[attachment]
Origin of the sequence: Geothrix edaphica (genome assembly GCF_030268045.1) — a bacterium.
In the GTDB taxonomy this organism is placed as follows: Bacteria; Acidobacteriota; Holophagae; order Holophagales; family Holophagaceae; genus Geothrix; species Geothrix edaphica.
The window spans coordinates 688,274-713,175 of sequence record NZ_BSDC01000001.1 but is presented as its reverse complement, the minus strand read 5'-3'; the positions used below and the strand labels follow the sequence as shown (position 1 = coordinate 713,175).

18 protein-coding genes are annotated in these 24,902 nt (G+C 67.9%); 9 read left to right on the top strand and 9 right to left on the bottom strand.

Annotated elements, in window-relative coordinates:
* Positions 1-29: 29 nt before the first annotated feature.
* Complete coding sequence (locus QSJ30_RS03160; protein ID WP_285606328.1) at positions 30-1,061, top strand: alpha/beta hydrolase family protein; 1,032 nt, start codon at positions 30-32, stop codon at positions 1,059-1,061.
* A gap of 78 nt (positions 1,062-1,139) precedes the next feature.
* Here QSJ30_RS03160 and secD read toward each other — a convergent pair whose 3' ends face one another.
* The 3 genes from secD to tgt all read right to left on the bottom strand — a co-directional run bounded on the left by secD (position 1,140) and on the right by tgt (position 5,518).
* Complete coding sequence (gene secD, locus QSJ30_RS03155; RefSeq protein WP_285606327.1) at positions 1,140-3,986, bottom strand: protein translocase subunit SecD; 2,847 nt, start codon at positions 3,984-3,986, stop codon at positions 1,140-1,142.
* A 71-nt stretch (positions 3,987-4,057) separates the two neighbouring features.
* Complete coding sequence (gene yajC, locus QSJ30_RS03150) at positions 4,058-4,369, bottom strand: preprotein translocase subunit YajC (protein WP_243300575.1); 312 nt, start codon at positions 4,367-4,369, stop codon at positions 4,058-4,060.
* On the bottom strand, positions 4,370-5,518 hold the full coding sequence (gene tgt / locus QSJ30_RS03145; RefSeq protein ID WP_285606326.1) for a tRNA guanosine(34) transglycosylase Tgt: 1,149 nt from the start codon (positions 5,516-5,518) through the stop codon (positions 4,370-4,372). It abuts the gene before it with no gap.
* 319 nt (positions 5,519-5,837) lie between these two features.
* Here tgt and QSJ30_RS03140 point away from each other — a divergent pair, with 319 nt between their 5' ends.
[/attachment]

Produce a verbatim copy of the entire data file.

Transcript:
Origin of the sequence: Geothrix edaphica (genome assembly GCF_030268045.1) — a bacterium.
In the GTDB taxonomy this organism is placed as follows: Bacteria; Acidobacteriota; Holophagae; order Holophagales; family Holophagaceae; genus Geothrix; species Geothrix edaphica.
The window spans coordinates 688,274-713,175 of sequence record NZ_BSDC01000001.1 but is presented as its reverse complement, the minus strand read 5'-3'; the positions used below and the strand labels follow the sequence as shown (position 1 = coordinate 713,175).

18 protein-coding genes are annotated in these 24,902 nt (G+C 67.9%); 9 read left to right on the top strand and 9 right to left on the bottom strand.

Annotated elements, in window-relative coordinates:
* Positions 1-29: 29 nt before the first annotated feature.
* Complete coding sequence (locus QSJ30_RS03160; protein ID WP_285606328.1) at positions 30-1,061, top strand: alpha/beta hydrolase family protein; 1,032 nt, start codon at positions 30-32, stop codon at positions 1,059-1,061.
* A gap of 78 nt (positions 1,062-1,139) precedes the next feature.
* Here QSJ30_RS03160 and secD read toward each other — a convergent pair whose 3' ends face one another.
* The 3 genes from secD to tgt all read right to left on the bottom strand — a co-directional run bounded on the left by secD (position 1,140) and on the right by tgt (position 5,518).
* Complete coding sequence (gene secD, locus QSJ30_RS03155; RefSeq protein WP_285606327.1) at positions 1,140-3,986, bottom strand: protein translocase subunit SecD; 2,847 nt, start codon at positions 3,984-3,986, stop codon at positions 1,140-1,142.
* A 71-nt stretch (positions 3,987-4,057) separates the two neighbouring features.
* Complete coding sequence (gene yajC, locus QSJ30_RS03150) at positions 4,058-4,369, bottom strand: preprotein translocase subunit YajC (protein WP_243300575.1); 312 nt, start codon at positions 4,367-4,369, stop codon at positions 4,058-4,060.
* On the bottom strand, positions 4,370-5,518 hold the full coding sequence (gene tgt / locus QSJ30_RS03145; RefSeq protein ID WP_285606326.1) for a tRNA guanosine(34) transglycosylase Tgt: 1,149 nt from the start codon (positions 5,516-5,518) through the stop codon (positions 4,370-4,372). It abuts the gene before it with no gap.
* 319 nt (positions 5,519-5,837) lie between these two features.
* Here tgt and QSJ30_RS03140 point away from each other — a divergent pair, with 319 nt between their 5' ends.